First, if a sled dog becomes injured, won't that hold you back? Sled dogs' endurance often allows them to press on in spite of minor injuries. However, if a dog cannot keep up with the pack, you may have to put it on the sled with you. That will add around 40 pounds (18 kilograms) or so and slow your trip, depending on the strength and number of the rest of the pack. Individual dogs may also start fights that you must spend precious energy breaking up.
Overexertion in the cold can make you vulnerable to hypothermia and frostbite. When you break up a dog fight or stomp out a path for them to run on with your snowshoes, you may sweat, lowering your internal temperature. That increases your risk of illness or death when the temperature outside already chills you to the bone.
On the other hand, sled dogs pulling you can save much of the heat you would lose walking or running on foot. Running is a natural instinct for sled dog breeds. The dogs enjoy it and will run for miles on their own. But because of this free-spirited nature, you must know how to manage the pack. Driving a sled isn't like driving a car -- you can't just press on the gas and go. Sled dogs are prone to stubbornness, and if they don't want to move, they won't.
Without control, you could end up in dangerous situations, such as being dragged behind the sled, led through brush or even thrown off. When attached to the sled, the dogs should not run off, and if you're thrown off, they'll likely return. But, for instance, if a storm whips up and your dogs become unharnessed from the sled, there's a chance they'll bolt. In that case, their natural urge to run may send them miles away.
Sled dogs can travel up to around 100 miles (160 kilometers) per day, but they aren't particularly fast. While the dogs will carry you around 5 to 12 miles per hour (8 to 16 kilometers per hour), you can zip along on a snowmobile at speeds comparable to cars. Although some areas require you to go slower on snowmobiles, many models can exceed speeds of 90 miles per hour (144 kilometers per hour). Nevertheless, centuries of sled dog use in the Alaskan wilderness has proven that with the proper control, slow and steady can win the race.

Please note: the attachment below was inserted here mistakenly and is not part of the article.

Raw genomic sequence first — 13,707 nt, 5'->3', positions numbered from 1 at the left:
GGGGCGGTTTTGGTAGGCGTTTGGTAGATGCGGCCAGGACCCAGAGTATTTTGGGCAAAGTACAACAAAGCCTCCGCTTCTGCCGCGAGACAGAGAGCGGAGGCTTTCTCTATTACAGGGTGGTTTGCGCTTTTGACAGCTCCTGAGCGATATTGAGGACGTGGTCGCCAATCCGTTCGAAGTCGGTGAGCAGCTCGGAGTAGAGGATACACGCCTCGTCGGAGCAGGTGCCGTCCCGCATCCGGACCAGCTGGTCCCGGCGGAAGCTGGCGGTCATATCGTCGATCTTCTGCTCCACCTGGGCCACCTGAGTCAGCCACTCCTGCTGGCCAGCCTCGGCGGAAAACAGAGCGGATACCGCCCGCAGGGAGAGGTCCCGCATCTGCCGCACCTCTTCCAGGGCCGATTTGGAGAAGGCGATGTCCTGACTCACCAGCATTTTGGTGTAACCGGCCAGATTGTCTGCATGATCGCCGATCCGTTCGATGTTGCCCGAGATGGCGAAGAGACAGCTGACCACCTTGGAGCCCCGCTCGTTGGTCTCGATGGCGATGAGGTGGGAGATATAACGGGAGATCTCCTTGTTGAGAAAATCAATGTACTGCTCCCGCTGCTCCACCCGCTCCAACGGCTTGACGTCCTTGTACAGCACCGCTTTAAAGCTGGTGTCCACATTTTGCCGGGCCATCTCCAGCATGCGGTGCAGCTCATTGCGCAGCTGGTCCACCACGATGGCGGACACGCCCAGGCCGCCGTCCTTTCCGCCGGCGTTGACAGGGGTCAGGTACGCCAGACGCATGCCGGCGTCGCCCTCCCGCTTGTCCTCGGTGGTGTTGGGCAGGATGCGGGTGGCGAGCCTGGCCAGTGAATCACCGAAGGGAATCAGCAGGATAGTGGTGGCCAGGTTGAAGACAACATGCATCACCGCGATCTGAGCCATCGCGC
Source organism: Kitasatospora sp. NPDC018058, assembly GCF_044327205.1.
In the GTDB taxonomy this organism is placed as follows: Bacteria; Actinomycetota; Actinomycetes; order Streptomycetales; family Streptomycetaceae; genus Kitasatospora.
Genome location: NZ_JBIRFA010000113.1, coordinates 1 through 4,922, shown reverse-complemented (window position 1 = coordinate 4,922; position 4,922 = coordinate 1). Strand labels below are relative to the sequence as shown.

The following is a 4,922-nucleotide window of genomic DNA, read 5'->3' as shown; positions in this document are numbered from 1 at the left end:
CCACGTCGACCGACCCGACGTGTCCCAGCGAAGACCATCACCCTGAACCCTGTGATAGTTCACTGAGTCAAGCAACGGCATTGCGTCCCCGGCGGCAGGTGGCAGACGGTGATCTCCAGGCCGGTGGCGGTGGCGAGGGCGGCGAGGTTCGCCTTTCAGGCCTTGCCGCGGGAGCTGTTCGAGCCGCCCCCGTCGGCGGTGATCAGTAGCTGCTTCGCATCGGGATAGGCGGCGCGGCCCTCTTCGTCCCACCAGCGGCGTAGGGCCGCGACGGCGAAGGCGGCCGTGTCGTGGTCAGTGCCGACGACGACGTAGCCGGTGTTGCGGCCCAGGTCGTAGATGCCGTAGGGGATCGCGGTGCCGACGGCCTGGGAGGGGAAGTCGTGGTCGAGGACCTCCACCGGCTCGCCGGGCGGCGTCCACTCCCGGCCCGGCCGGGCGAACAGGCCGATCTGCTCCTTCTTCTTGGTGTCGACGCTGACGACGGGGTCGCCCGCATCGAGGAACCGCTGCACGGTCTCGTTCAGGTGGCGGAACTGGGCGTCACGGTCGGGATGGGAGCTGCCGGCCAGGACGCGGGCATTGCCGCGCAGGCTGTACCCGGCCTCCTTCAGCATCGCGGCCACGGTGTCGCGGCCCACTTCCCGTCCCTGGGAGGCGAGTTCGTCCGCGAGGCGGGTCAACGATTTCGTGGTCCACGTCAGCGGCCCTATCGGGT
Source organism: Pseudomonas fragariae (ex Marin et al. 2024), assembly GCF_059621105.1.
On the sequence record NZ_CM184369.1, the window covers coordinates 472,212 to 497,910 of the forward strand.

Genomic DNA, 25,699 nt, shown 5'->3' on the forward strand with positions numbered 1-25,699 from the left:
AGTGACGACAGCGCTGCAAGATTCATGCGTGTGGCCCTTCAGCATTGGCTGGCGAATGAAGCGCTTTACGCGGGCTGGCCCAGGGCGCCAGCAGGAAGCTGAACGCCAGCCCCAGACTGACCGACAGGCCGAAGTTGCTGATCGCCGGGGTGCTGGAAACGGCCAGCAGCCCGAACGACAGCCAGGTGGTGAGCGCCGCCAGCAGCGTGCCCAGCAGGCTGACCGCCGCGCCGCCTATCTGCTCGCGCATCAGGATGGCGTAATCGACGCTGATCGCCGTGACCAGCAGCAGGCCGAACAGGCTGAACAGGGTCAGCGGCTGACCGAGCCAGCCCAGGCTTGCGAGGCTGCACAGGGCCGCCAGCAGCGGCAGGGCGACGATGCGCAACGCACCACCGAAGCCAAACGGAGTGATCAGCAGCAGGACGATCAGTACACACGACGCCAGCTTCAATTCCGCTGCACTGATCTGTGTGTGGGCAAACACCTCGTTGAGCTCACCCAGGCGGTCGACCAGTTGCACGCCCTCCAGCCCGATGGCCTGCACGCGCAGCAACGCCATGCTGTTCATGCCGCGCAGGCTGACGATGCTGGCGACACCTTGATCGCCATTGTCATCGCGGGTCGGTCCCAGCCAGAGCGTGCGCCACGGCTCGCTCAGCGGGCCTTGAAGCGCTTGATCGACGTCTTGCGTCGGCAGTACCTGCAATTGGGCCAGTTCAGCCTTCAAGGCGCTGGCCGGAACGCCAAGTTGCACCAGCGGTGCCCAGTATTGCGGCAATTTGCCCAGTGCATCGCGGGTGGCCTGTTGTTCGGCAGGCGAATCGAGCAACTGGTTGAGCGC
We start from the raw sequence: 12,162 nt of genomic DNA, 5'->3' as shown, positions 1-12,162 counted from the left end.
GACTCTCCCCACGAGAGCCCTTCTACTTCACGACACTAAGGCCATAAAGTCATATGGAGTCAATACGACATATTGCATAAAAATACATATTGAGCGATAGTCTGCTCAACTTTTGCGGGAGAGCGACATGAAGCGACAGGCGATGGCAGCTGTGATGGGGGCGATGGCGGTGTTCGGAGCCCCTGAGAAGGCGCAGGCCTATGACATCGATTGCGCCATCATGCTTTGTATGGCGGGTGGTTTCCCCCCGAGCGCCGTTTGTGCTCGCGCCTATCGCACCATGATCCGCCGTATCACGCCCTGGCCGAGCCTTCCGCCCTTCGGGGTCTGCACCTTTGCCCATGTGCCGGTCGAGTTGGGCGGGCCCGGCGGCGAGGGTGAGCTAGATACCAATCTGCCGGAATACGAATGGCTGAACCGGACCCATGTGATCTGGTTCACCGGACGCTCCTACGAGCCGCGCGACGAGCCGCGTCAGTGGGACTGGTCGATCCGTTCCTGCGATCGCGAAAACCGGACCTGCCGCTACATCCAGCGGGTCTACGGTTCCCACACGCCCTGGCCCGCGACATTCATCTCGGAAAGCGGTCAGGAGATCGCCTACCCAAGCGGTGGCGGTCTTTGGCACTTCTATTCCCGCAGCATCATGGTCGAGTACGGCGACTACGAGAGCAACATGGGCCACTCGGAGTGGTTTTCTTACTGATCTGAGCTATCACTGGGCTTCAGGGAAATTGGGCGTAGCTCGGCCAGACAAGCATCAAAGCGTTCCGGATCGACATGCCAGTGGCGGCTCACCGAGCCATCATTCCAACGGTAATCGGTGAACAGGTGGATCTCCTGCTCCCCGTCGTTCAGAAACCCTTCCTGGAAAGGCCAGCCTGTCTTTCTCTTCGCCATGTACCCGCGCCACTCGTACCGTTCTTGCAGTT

For more detailed information about sled dogs and wilderness survival, peruse the links below.
More Great Links
- Allan, Benedict. "An Iceman's Best Friend." Dec. 2006. Geographical Magazine.
- Case, Linda P. "The Dog: Its Behavior, Nutrition, and Health." 2005. Blackwell Publishing. (April 4, 2008)http://books.google.com/books?id=2e_AToP1yREC
- Coppinger, Raymond and Coppinger, Lorna. "Dogs: A New Understanding of Canine Origin, Behavior and Environment." 2002. University of Chicago Press. (April 2, 2008)http://books.google.com/books?id=u7uTS11qfigC&pg=PA160&dq=sled+dogs+survival&sig=-BPLXQqcC651nAdVrRTGG_TjyhM#PPA165,M1
- Horan, Stephanie. "The Alaskan Malamute." Jan. 2005. Dog World.
- Kirk, Ruth. "Snow." 1998. University of Washington Press. (April 2, 2008) http://books.google.com/books?id=cJIbu43DpYwC
- Paulsen, Gary. "Winterdance: The Fine Madness of Running the Iditarod." 1994. Harcourt Brace & Company.
- Schultz, Jeff. "Dogs of the Iditarod." Sasquatch Books. 2003. (April 2, 2008) http://books.google.com/books?id=yo4s0fHhfcEC
- Scott, Alastair. "Tracks Across Alaska: A Dog Sled Journey." Atlantic Monthly Press. 1994. (April 2, 2008)http://books.google.com/books?id=T1xjWNSRou0C&pg=PA36&dq=sled+dogs+save+lives&lr=&sig=imcUsryy5q0e_JP1045a6o-v17k#PPA39,M1